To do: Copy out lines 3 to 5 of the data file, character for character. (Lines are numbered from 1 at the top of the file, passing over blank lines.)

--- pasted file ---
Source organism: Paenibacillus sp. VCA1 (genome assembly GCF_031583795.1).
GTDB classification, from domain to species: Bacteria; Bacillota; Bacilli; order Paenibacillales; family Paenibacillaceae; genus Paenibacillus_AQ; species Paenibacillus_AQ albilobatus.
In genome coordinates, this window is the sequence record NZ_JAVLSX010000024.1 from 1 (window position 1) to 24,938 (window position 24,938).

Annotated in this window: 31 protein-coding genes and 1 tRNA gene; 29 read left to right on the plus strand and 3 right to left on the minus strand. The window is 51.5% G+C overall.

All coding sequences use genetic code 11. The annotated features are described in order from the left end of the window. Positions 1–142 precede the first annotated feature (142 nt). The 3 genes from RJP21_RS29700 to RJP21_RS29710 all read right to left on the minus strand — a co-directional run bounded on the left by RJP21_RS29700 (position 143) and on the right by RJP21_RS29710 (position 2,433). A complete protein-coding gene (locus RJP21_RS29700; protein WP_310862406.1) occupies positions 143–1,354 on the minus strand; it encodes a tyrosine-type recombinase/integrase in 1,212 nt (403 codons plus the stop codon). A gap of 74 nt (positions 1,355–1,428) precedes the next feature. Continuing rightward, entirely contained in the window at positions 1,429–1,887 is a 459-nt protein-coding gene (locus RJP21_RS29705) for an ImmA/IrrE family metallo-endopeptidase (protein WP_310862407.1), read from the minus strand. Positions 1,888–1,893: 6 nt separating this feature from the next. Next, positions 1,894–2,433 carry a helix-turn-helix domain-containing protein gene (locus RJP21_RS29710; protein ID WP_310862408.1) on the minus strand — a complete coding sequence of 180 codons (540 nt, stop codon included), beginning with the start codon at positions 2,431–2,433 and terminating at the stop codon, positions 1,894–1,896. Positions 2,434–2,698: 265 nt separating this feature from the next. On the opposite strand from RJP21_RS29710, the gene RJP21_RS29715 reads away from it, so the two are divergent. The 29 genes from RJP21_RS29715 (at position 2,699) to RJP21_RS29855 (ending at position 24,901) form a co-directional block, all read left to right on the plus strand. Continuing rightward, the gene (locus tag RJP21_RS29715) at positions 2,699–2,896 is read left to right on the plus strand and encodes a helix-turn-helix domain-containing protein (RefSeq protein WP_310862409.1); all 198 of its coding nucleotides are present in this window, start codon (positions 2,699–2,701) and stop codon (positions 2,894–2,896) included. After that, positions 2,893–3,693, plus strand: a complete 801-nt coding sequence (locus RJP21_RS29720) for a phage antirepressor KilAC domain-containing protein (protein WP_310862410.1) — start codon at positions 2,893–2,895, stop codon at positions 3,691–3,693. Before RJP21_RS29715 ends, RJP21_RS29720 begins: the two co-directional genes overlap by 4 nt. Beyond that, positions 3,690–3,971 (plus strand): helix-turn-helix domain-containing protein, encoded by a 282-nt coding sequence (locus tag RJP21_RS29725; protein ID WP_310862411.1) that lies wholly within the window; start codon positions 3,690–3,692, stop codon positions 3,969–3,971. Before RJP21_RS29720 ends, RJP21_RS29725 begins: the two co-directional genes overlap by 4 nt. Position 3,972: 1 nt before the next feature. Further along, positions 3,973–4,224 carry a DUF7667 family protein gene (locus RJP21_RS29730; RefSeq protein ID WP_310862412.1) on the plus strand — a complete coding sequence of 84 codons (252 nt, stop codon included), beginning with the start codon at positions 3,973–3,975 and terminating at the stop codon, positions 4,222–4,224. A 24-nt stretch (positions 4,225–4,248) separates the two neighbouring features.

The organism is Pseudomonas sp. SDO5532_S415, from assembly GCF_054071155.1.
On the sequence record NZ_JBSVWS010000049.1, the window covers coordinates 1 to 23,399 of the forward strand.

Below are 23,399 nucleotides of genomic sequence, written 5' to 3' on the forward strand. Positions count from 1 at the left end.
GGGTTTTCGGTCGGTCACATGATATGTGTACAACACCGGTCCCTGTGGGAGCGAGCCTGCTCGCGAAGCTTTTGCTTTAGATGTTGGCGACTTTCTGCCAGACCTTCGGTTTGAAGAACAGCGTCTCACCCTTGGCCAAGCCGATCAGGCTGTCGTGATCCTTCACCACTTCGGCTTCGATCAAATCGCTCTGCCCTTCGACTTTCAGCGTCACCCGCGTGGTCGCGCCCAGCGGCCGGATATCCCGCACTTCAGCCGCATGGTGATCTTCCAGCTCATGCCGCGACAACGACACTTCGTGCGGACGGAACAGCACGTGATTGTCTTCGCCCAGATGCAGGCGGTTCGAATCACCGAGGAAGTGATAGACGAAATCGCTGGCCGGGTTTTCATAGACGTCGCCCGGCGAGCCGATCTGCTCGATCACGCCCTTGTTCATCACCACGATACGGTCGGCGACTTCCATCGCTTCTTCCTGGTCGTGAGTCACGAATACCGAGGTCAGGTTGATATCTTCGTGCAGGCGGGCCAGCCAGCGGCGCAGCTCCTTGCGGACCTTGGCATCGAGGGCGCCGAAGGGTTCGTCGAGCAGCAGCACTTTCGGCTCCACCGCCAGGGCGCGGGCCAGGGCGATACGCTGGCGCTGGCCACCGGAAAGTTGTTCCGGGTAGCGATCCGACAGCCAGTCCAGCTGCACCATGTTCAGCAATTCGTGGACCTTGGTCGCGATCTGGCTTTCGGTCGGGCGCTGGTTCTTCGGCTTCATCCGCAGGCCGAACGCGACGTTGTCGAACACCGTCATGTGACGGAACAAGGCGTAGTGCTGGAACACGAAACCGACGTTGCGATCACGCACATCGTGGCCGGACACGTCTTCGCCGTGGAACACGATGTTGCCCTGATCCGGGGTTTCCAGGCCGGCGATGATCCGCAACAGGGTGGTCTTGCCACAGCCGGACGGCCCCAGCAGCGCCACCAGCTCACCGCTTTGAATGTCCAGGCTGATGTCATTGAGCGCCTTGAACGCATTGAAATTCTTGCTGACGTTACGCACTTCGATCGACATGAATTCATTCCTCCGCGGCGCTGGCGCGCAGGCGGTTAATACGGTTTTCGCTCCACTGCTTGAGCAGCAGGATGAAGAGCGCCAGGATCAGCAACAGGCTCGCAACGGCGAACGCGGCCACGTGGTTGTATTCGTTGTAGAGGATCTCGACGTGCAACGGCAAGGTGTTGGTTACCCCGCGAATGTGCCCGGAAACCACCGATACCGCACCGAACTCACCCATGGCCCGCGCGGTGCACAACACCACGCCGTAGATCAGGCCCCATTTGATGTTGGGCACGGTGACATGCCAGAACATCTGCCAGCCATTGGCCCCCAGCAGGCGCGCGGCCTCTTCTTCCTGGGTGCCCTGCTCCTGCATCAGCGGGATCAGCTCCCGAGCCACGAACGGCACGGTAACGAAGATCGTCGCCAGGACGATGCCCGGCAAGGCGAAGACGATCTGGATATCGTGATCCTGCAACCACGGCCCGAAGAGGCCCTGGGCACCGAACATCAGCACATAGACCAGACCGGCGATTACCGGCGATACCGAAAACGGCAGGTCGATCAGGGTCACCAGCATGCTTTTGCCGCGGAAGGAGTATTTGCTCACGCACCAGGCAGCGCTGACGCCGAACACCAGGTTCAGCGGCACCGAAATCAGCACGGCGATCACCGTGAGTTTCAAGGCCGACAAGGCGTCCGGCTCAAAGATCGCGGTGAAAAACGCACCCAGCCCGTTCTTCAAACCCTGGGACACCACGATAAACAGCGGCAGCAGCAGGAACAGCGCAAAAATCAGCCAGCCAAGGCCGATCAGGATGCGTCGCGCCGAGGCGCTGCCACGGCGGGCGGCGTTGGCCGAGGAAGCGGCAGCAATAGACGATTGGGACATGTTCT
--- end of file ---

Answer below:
In genome coordinates, this window is the sequence record NZ_JAVLSX010000024.1 from 1 (window position 1) to 24,938 (window position 24,938).

Annotated in this window: 31 protein-coding genes and 1 tRNA gene; 29 read left to right on the plus strand and 3 right to left on the minus strand. The window is 51.5% G+C overall.

All coding sequences use genetic code 11. The annotated features are described in order from the left end of the window. Positions 1–142 precede the first annotated feature (142 nt). The 3 genes from RJP21_RS29700 to RJP21_RS29710 all read right to left on the minus strand — a co-directional run bounded on the left by RJP21_RS29700 (position 143) and on the right by RJP21_RS29710 (position 2,433). A complete protein-coding gene (locus RJP21_RS29700; protein WP_310862406.1) occupies positions 143–1,354 on the minus strand; it encodes a tyrosine-type recombinase/integrase in 1,212 nt (403 codons plus the stop codon). A gap of 74 nt (positions 1,355–1,428) precedes the next feature. Continuing rightward, entirely contained in the window at positions 1,429–1,887 is a 459-nt protein-coding gene (locus RJP21_RS29705) for an ImmA/IrrE family metallo-endopeptidase (protein WP_310862407.1), read from the minus strand. Positions 1,888–1,893: 6 nt separating this feature from the next. Next, positions 1,894–2,433 carry a helix-turn-helix domain-containing protein gene (locus RJP21_RS29710; protein ID WP_310862408.1) on the minus strand — a complete coding sequence of 180 codons (540 nt, stop codon included), beginning with the start codon at positions 2,431–2,433 and terminating at the stop codon, positions 1,894–1,896. Positions 2,434–2,698: 265 nt separating this feature from the next. On the opposite strand from RJP21_RS29710, the gene RJP21_RS29715 reads away from it, so the two are divergent. The 29 genes from RJP21_RS29715 (at position 2,699) to RJP21_RS29855 (ending at position 24,901) form a co-directional block, all read left to right on the plus strand. Continuing rightward, the gene (locus tag RJP21_RS29715) at positions 2,699–2,896 is read left to right on the plus strand and encodes a helix-turn-helix domain-containing protein (RefSeq protein WP_310862409.1); all 198 of its coding nucleotides are present in this window, start codon (positions 2,699–2,701) and stop codon (positions 2,894–2,896) included. After that, positions 2,893–3,693, plus strand: a complete 801-nt coding sequence (locus RJP21_RS29720) for a phage antirepressor KilAC domain-containing protein (protein WP_310862410.1) — start codon at positions 2,893–2,895, stop codon at positions 3,691–3,693. Before RJP21_RS29715 ends, RJP21_RS29720 begins: the two co-directional genes overlap by 4 nt. Beyond that, positions 3,690–3,971 (plus strand): helix-turn-helix domain-containing protein, encoded by a 282-nt coding sequence (locus tag RJP21_RS29725; protein ID WP_310862411.1) that lies wholly within the window; start codon positions 3,690–3,692, stop codon positions 3,969–3,971. Before RJP21_RS29720 ends, RJP21_RS29725 begins: the two co-directional genes overlap by 4 nt. Position 3,972: 1 nt before the next feature. Further along, positions 3,973–4,224 carry a DUF7667 family protein gene (locus RJP21_RS29730; RefSeq protein ID WP_310862412.1) on the plus strand — a complete coding sequence of 84 codons (252 nt, stop codon included), beginning with the start codon at positions 3,973–3,975 and terminating at the stop codon, positions 4,222–4,224. A 24-nt stretch (positions 4,225–4,248) separates the two neighbouring features.